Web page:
The Ancient World
History and Culture
- The intellectual and religious foundations of the modern Western outlook were laid in the Mediterranean basin between 800 B.C.E. and 400 B.C.E.
- Hebrew religion was founded on the idea of one God, the creator of all things, all-powerful and just—a concept that was revolutionary in its time.
- By 63 B.C.E., Palestine was absorbed by the Roman Empire.
- The modern state of Israel was created in 1948.
- Minoans flourished on Crete; Myceneans flourished on the Greek mainland.
- The Greek concept of the gods represents the blind forces of the universe that man cannot control and are not always thought of as connected to morality.
- The Greek city-states were united by a common Greek heritage—culture, religion, and a sense of “Greeknesss”—but differed in terms of custom, dialect, and politics.
- The city-states were constantly at war for more territory.
- At the beginning of the fifth century B.C.E., Athens was a direct democracy.
- The Peloponnesian War lasted from 431-404 B.C.E. Athens capitulated to Sparta.
- Most women in the ancient world were prohibited from owning property, holding office, or voting; a woman’s primary duty was to produce male heirs.
- In the last half of the fifth century B.C.E., there was a critical reevaluation of accepted ideas in every phase of thought and action that stemmed from innovations in education led by the Sophists.
- Protagoras expressed a supreme confidence in human intelligence and a secular view of humanity’s position in the universe when he said, “Man is the measure of all things.”
- In the last quarter of the fifth century B.C.E., there were two new developments: the flowering of Athenian rhetoric and the revolution in philosophy brought about by Socrates, Plato, and Aristotle that laid the foundation for later Western philosophy.
- Socrates developed the dialectic method: a search for truth through questions and answers.
- Greek culture spread though the known world in the wake of the conquests of Alexander the Great.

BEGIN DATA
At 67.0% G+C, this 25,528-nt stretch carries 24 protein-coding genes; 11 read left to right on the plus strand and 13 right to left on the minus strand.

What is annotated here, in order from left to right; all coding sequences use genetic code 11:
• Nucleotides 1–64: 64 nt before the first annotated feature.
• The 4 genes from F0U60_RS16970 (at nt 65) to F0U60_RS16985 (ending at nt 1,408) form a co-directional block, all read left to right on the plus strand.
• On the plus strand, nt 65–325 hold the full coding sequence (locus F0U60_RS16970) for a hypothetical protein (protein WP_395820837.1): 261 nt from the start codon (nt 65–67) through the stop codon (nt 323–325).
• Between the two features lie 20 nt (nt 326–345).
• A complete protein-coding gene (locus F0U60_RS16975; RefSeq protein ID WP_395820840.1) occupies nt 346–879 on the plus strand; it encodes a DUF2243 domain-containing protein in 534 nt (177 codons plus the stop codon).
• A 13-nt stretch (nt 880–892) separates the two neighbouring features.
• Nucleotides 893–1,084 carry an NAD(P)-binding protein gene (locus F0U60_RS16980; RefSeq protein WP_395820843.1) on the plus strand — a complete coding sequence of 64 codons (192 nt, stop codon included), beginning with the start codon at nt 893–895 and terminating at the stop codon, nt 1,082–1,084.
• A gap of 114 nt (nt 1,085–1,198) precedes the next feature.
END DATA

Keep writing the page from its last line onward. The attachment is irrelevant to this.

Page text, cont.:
- By the middle of the third century B.C.E., Rome dominated Italy, and victory in the Punic Wars against Carthage turned Rome into a world power.
- By the end of the first century B.C.E., the Roman Empire stretched from the Straits of Gibraltar to Mesopotamia and the frontiers of Palestine and as far north as Britain, and created the concept of the world-state.
- The Romans brought peace, orderly government, a talent for practical affairs, and a belief that the strongest authority was “the custom of predecessors” to conquered territories.
- Augustus, the first Roman emperor, brought the empire under one authority and ushered in a long age of peace and reconstruction with his victory at Actium against Mark Antony.
- In the third and fourth centuries C.E., the empire disintegrated under constant invasions from people from the north.
- Through the Hellenistic contact with non-Greek people, Judaism flourished in Alexandria.
- The philosophies of Cynicism, Skepticism, Epicureanism, and Stoicism influenced Roman culture.
- Thomas Aquinas’s “neoplatonism” synthesized Christian doctrine with Platonic teachings.
- Eventually, Christianity would emerge victorious over the ancient world’s disparate religious practices and beliefs.
- Hebrews left a religious literature founded on the idea of one God, creator of all things, all powerful and just—a revolutionary concept.
- Early Greek culture produced a body of oral epic poetry; raw material for Homer’s Iliad and Odyssey.
- The great characters of the Homeric epics served as models of conduct for later generations of Greeks.
- The Olympian gods retained the attributes set down by Homer.
- Latin literature began with a translation of the Odyssey; with the exception of satire, the literary model was always Greek.
- Virgil based the Aeneid on Homer and glorified the beginnings of Rome as a world power.
- Satire, exemplified by Petronius’s Satyricon, painted a sardonic portrait of the nouveau riche for whom religion had lost its importance to money.